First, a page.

Strong solar storm won't fry electronics

Solar flare

A strong solar flare on the surface of the sun is seen in this image from NASA's Interface Region Imaging Spectrograph taken Jan. 28, 2014

Credit: Reuters/NASA
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Back-to-back solar flares, including one that received the highest classification of "X-Class," are striking the earth. U.S. scientists say electronics shouldn't be hurt, but there could be some GPS issues.

The larger of the two coronal mass ejections (CME) will hit sometime between late Friday morning and mid-day. The first CME arrived Thursday night.

These storms may cause radio communications problems and GPS signal degradation as well as lead to some voltage irregularities in the power grids in the northern latitudes of the U.S.

But the problems "are expected to be manageable and not cause any major disruptions to power transmission," said Thomas Berger, director of the U.S. Space Weather Prediction Center.

Electric grid operators have been notified, as well as the Federal Emergency Management Agency "just in case," said Berger, at a press briefing Thursday.

The caution displayed here is due to the rarity of two geomagnetic storms arriving so close to one another. On the geomagnetic storm scale of 1-5, the CMEs are expected to hit at either a G2, or moderate force, to G3, a strong geomagnetic storm.

Scientists aren't sure what may happen if these storms interact in a way that amplifies their strength. Berger said they cannot rule out a storm perhaps as high as a G4, or severe, particularly in regions where the interactions with the earth's magnetic field are strongest.

Solar flares can damage the power grid and electronic technologies. The U.S. government regards the possibility of major solar storm as a "black swan," event that could be calamitous. In 1989, a geomagnetic storm knocked out the power grid in Quebec.

The impact of powerful solar storms is on the federal public policy radar; it's mentioned at hearings, but gets little action.

At a U.S. House hearing earlier this year, Peter Vincent Pry, who advises Congress on homeland security issues, said a great geomagnetic storm could produces effects similar to an electromagnetic pulse (EMP) generated by a nuclear weapon that "could collapse power grids everywhere on the planet and destroy EHV (extra high voltage) transformers and other electronic systems that would require years to repair or replace."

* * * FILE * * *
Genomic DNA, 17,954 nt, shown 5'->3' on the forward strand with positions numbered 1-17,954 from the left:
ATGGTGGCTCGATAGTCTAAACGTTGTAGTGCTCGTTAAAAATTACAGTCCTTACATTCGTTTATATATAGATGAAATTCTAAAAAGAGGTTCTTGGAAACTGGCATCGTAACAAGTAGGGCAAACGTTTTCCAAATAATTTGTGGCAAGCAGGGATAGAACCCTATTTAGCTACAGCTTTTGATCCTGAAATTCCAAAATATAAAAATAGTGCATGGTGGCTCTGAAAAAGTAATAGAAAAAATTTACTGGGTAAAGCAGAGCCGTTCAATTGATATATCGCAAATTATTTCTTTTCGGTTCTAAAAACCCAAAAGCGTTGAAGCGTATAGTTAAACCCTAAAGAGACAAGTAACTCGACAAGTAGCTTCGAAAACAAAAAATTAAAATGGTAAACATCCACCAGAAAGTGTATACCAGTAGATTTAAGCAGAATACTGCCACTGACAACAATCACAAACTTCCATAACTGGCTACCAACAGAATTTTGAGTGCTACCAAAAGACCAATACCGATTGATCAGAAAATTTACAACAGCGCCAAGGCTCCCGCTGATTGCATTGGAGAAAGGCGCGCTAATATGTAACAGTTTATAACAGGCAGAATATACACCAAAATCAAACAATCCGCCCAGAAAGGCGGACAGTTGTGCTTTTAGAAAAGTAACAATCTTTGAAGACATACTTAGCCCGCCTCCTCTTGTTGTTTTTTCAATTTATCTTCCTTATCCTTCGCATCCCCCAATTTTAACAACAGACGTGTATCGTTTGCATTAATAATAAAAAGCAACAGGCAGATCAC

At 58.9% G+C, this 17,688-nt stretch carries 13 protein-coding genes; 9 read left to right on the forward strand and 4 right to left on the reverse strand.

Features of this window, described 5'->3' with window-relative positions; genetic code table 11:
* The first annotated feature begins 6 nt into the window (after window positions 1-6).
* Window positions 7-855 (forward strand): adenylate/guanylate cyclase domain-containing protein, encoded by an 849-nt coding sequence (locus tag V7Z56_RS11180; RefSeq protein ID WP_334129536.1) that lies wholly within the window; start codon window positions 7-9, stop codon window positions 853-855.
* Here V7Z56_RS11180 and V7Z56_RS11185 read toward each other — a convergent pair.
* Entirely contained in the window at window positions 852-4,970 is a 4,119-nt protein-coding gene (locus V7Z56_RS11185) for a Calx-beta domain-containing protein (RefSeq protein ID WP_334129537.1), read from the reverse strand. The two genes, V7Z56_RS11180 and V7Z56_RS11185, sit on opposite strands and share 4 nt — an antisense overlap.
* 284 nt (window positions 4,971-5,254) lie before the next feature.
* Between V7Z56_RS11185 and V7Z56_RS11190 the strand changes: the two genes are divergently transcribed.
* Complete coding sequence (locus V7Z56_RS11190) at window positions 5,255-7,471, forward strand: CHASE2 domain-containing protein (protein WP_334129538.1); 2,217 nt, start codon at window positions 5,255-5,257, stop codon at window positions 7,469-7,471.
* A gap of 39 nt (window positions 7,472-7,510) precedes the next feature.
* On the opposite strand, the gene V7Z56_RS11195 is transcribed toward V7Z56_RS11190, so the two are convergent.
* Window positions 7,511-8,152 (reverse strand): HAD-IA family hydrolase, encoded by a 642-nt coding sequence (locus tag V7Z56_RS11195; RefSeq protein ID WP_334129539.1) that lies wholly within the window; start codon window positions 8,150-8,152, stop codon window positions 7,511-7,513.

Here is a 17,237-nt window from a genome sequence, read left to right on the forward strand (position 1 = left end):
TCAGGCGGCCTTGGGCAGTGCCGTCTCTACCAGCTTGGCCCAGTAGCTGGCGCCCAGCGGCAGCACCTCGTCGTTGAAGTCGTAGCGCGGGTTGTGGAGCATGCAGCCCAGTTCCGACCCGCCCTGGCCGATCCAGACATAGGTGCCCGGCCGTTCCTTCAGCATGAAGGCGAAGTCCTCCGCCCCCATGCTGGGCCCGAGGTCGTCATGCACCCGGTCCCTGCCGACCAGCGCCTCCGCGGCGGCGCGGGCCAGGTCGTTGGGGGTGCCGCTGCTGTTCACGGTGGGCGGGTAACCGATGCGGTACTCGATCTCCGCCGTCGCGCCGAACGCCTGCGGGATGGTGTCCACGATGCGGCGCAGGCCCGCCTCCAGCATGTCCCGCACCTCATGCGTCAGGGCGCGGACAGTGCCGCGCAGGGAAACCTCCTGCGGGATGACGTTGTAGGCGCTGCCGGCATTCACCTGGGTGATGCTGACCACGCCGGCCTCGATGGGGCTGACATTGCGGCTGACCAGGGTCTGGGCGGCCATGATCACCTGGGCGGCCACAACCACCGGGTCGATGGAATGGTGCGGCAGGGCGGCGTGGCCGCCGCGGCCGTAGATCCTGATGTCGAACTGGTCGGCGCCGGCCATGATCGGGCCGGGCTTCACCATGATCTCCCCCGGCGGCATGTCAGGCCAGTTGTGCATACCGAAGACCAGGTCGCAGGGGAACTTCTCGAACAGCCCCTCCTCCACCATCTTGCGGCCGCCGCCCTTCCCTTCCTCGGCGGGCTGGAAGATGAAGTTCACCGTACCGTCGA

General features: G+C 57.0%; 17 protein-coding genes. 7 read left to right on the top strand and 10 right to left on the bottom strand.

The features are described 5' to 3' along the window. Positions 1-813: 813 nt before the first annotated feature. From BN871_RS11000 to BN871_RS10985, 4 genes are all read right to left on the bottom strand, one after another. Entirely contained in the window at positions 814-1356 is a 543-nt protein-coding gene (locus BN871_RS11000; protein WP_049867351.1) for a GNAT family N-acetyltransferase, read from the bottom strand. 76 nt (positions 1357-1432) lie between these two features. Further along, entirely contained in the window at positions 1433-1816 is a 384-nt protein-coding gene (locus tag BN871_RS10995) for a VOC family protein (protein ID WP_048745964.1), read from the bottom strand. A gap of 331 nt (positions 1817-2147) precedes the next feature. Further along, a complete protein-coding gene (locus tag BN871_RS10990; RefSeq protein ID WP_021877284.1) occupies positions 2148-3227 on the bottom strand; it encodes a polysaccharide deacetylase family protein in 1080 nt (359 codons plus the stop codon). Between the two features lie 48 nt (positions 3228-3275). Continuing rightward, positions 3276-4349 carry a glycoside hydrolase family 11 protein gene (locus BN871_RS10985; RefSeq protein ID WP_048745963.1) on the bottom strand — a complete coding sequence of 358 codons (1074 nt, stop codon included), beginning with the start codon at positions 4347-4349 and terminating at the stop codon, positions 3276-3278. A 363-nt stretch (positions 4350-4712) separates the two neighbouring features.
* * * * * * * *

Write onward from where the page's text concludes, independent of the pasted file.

But with the storm due Friday, "there is no real concern for electronics down here on the ground," said William Murtagh, program coordinator at the space weather center. They do know of some studies underway that are assessing vulnerabilities of electronics, essentially at the higher altitudes and latitudes, and they are looking at the potential impact on avionics, he said.

The major worry is a repeat of the 1859 solar storm called the "Carrington Event." That storm produced Aurora Borealis lights so bright that people could read at night, but it also hurt the only telecommunications system in existence, the telegraph.

A contemporary news wire story carried a Canadian telegraph company's story about the storm's impact. "So completely were the wires under the influence of the Aurora Borealis, it was found utterly impossible to communicate between the telegraph stations, and the line had to be closed. The same difficulties prevailed as far South as Washington," it said.

The CME that struck the earth in 1859 may have traveled the 93 million mile distance from the Sun in as little as little as 15 or 17 hours. By contrast, the latest storms will take some 40 hours or more.

Aurora Borealis are expected to be visible Friday night, if you live in New England, the northern states to Washington Oregon, and away from the bright city lights.

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